For adults, the AASM scoring manual classifies respiratory events based upon various parameters which include event duration, amplitude of the breath, associated desaturation, and/or arousal. An apnea refers to a reduction of 90 percent or more in flow. A hypopnea consists of at least a 30 percent reduction in flow associated with a 4 percent desaturation or a reduction in flow of at least 50 percent associated with a 3 percent desaturation. Apneas and hypopneas are classified as either obstructive, central, or mixed, depending upon the presence of effort in the thoracic or abdominal sensors. Respiratory event-related arousals (RERA) consist of a sequence of breaths lasting at least 10 seconds associated with increasing respiratory effort or flattening of the nasal pressure waveform associated with an arousal; the event does not meet criteria for either apnea or hypopnea. Apneas, hypopneas, and RERA should last at least 10 seconds. Cheyne–Stokes respiration refers to a crescendo–decrescendo pattern of breathing that lasts at least 10 minutes or recurs in at least 5 cycles per hour of sleep. Hypoventilation in adults refers to an increase of more than 10 mm Hg in PaCO 2 during sleep, in comparison to an awake, supine value.

Criteria for respiratory events during sleep for infants and children can be used for children younger than 18 years, but the individual physician can choose to score children aged 13 years or more using adult criteria. Definitions of apneas, hypopneas, and RERAs differ from the adult criteria. For mixed and obstructive apneas, the event duration in children is at least two missed breaths. Central apneas in children are either (1) 20 seconds or more or (2) two or more missed breaths in duration, associated with either arousal or awakening or a desaturation of 3 percent or more. A hypopnea is scored when there is a reduction of 50 percent or more in nasal pressure amplitude lasting at least the duration of two missed breaths and is associated with an arousal, awakening, or more than 3 percent desaturation. A RERA in children consists of flattening and an amplitude drop of less than 50 percent of the nasal waveform or an esophageal pressure (Pes) crescendo of inspiratory effort lasting at least the duration of two missed breaths and is associated with noisy breathing, snoring, and elevation in end-tidal PCO 2 or transcutaneous PCO 2 , or visual evidence of increased respiratory effort. Classifying hypopneas into obstructive, central, or mixed types requires the use of either esophageal manometry or calibrated RIP sensors. Sleep-related hypoventilation is diagnosed when 25 percent or more of the total sleep time is spent with either end-tidal or transcutaneous PCO 2 exceeding 50 mmHg. Periodic breathing is scored if there are more than three episodes of central apnea lasting more than 3 seconds, separated by no more than 20 seconds of normal breathing.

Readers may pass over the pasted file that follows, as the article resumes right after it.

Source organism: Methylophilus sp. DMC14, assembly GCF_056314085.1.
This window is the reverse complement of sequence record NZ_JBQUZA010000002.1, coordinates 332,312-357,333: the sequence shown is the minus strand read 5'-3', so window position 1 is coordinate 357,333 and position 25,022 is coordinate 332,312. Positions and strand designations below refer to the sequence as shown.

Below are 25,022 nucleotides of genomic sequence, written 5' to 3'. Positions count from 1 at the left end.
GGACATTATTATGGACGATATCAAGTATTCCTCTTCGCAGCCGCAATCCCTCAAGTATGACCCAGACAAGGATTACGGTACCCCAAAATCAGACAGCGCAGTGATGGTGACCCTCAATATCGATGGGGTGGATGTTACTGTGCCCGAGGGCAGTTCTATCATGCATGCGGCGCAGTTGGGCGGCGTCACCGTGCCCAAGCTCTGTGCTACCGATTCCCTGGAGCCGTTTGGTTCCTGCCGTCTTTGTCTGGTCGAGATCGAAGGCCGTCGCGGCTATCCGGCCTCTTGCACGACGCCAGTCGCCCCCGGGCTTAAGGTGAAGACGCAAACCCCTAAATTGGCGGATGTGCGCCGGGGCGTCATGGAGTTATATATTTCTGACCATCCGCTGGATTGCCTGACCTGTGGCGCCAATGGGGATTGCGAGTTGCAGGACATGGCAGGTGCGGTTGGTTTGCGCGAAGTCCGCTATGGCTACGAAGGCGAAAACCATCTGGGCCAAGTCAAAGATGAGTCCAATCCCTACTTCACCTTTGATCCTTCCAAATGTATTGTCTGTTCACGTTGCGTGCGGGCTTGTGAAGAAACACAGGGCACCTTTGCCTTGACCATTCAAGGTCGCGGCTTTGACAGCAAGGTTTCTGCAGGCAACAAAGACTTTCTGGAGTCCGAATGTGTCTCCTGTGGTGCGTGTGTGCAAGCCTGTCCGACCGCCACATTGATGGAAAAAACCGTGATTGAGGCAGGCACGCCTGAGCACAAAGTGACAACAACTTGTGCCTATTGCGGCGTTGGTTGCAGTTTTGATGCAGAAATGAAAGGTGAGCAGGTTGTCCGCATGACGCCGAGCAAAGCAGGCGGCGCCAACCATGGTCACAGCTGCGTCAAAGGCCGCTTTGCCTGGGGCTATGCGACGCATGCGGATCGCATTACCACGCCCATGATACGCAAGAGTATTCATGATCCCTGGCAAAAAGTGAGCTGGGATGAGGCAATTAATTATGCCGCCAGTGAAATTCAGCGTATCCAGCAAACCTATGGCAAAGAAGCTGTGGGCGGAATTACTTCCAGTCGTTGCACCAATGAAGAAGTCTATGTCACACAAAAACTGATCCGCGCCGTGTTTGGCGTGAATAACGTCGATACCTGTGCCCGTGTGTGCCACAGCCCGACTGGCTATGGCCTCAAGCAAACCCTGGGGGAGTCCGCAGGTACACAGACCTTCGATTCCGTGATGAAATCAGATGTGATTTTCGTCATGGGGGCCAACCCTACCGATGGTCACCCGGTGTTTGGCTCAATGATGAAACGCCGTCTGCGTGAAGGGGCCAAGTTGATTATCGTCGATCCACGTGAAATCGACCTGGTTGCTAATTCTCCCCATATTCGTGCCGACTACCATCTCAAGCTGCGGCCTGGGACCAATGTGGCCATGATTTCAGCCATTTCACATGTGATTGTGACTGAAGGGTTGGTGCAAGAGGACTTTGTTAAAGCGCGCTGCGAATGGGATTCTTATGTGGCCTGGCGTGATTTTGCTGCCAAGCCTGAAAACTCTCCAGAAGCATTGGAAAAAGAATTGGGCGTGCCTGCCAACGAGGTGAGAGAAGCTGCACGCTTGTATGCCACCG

There are controversies concerning these rules, mainly regarding the definition of hypopnea. Limitations of the current definitions have led several groups to present different scoring systems, more particularly in Europe, but also in North America. The dissension is particularly important when scoring sleep-disordered breathing events in children.

Cardiac Event Scoring Rules

These rules provide definitions for various arrhythmias noted during the sleep period. (The ECG sensor is lead II. ) Unlike definitions during the wake period, sinus tachycardia during sleep refers to sustained heart rate exceeding 90 beats per minute, while sinus bradycardia during sleep refers to sustained heart rate of less than 40 beats per minute.

Movement Rules

These clarify definitions for scoring significant leg movement events and series of periodic leg movements (PLM). Electrode placement on the anterior tibialis, amplitude of the baseline deflection, impedance, and sensitivity settings are specified in the AASM scoring manual.

Periodic Leg Movements